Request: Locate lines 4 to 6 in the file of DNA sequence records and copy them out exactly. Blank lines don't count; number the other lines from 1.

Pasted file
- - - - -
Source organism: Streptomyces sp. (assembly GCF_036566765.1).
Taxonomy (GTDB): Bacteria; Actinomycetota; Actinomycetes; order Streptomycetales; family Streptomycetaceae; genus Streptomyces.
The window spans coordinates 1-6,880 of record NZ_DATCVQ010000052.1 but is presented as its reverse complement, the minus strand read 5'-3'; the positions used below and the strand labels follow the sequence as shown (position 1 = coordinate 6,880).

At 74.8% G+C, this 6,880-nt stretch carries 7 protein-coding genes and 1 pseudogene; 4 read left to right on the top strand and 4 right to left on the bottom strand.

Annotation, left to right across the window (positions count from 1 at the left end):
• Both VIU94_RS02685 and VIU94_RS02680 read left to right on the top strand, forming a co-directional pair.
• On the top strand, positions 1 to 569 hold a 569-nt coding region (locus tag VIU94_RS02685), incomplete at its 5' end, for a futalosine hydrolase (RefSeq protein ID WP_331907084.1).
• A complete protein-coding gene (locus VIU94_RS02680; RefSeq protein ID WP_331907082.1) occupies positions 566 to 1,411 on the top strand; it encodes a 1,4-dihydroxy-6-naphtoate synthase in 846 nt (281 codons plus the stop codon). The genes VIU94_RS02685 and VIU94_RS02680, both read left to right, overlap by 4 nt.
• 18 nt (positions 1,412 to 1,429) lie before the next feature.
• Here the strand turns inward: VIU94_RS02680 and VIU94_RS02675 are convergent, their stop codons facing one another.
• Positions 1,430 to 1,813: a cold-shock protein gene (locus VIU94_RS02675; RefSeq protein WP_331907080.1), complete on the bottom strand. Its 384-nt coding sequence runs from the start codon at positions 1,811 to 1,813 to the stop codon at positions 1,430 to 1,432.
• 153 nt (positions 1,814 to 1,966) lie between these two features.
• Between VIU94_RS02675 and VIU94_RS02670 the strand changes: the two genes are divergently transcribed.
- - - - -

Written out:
At 74.8% G+C, this 6,880-nt stretch carries 7 protein-coding genes and 1 pseudogene; 4 read left to right on the top strand and 4 right to left on the bottom strand.

Annotation, left to right across the window (positions count from 1 at the left end):
• Both VIU94_RS02685 and VIU94_RS02680 read left to right on the top strand, forming a co-directional pair.